Patrick was 14 years old when he was arrested in Imo state, Nigeria, in 1995, and charged with robbery and kidnapping, a crime he has always said he did not commit. The police later charged him and six others with robbery.
Condemned to death at the age of 16 after an unfair trial, the young Nigerian has now spent half his lifetime in prison. He had gone along in response to a routine matter which the police wanted clarification on.
Later six other were handed a death sentence and shot. Patrick’s sentence was commuted to a life imprisonment. He has had no representation and the military tribunal which tried him was held to be illegal, by the African Commission, as he was a minor.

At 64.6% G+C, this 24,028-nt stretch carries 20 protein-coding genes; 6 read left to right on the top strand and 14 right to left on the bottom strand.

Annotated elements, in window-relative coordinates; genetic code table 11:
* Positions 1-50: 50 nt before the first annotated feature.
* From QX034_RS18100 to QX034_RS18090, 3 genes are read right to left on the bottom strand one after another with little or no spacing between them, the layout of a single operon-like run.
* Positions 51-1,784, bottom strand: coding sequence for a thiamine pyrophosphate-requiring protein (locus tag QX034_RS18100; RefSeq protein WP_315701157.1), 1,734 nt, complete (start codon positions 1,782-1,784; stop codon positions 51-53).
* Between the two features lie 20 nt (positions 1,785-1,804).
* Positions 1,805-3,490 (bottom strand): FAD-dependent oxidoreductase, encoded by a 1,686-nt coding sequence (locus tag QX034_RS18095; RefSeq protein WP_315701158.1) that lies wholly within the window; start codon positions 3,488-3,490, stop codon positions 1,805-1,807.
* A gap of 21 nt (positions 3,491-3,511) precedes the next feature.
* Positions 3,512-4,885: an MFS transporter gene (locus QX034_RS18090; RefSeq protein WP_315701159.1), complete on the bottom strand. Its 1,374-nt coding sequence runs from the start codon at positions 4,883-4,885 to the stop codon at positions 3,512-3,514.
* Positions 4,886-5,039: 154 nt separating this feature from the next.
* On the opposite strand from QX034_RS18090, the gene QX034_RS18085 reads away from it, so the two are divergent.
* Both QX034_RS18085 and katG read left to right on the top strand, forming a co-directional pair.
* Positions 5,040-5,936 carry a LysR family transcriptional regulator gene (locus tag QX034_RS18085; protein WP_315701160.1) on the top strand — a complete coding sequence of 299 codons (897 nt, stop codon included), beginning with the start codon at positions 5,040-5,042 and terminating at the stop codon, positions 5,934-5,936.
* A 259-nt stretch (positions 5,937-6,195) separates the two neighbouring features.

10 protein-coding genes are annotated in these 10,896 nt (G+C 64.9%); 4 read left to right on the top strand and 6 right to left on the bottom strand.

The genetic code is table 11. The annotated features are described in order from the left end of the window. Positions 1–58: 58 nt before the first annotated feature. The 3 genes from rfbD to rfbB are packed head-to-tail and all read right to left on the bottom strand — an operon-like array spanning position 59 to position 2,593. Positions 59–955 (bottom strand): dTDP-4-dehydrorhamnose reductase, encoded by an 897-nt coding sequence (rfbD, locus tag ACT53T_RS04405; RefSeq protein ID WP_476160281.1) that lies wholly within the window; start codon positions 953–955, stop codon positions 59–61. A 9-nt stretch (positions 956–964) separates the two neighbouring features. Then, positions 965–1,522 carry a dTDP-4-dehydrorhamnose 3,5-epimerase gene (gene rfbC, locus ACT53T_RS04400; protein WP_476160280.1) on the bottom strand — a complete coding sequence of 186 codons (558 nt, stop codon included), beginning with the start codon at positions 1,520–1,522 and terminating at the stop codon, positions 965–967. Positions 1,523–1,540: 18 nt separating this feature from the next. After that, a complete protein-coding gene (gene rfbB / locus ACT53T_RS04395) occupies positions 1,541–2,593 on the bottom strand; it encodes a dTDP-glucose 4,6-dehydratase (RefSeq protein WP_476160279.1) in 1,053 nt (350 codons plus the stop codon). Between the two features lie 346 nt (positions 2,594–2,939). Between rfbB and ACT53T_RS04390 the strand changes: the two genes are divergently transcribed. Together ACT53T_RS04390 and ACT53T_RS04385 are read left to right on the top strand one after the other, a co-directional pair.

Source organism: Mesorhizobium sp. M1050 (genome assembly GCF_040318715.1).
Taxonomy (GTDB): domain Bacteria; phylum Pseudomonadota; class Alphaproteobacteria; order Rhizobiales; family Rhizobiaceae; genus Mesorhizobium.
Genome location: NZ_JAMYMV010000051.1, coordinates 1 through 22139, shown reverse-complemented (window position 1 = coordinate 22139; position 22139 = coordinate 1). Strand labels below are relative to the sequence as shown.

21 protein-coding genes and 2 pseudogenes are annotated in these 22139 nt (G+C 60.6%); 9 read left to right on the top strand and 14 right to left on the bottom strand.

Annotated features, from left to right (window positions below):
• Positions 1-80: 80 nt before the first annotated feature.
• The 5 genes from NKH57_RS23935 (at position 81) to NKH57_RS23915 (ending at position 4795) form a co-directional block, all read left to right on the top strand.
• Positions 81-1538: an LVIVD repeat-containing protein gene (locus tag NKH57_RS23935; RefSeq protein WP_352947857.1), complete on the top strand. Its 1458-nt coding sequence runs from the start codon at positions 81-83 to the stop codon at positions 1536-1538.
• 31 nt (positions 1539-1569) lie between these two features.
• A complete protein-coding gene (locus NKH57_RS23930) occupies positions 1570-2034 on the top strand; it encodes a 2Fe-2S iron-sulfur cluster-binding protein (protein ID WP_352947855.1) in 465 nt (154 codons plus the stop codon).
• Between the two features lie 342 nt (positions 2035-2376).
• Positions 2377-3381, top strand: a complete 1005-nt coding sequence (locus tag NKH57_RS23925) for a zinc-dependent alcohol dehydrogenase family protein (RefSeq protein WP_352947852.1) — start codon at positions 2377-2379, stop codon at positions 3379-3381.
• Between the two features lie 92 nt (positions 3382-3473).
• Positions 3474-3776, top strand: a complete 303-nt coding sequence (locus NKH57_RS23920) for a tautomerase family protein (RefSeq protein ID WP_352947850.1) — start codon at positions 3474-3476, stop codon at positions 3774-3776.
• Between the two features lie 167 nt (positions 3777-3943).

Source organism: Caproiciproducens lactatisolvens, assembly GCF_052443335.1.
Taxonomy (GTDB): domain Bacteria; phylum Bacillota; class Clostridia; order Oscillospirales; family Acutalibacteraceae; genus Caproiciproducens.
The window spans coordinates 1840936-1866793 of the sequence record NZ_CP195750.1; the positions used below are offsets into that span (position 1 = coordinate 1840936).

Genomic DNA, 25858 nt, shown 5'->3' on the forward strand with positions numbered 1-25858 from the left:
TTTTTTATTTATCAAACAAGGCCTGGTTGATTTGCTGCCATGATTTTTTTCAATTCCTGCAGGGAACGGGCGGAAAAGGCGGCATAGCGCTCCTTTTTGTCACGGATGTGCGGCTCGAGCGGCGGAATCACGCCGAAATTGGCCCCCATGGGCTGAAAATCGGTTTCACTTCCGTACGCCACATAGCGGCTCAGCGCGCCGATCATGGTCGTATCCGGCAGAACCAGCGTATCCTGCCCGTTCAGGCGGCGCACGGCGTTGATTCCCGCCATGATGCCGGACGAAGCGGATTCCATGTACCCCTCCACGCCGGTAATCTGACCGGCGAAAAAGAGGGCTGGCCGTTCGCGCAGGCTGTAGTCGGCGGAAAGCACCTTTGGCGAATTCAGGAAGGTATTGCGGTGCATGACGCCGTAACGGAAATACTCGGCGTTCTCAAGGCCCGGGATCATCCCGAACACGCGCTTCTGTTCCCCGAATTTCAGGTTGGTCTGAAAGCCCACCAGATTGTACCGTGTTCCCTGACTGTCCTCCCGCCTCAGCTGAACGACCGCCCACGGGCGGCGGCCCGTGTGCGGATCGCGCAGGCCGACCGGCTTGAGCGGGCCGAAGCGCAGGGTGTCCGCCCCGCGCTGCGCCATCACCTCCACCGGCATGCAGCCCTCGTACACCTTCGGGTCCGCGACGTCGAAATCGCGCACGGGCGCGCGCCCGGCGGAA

His brother, Henry, told Amnesty: “Patrick only went to the police station because the police wanted to inspect a car our mother had bought from one of the other suspects. That is when they arrested him.”
He has served nearly 17 years of his sentence. At present he is in a cell with 64 other people in very rudimentary conditions. No sanitation and very little bedding or mosquito nets.
Okoroafor’s sentence was then amended to “indefinite detention”. This goes against international human rights standards. After an international campaign, his sentence was reduced to 10 years in 2009 and then to two years in December 2010. Neither commutation took into account the 15 years he had already spent in prison.
Patrick Okoroafor’s long stay in prison has affected his health and he now suffers from severe asthma. To send a letter to the governor of Imo state calling for Okoroafor’s immediate release, visit the Amnesty UK website.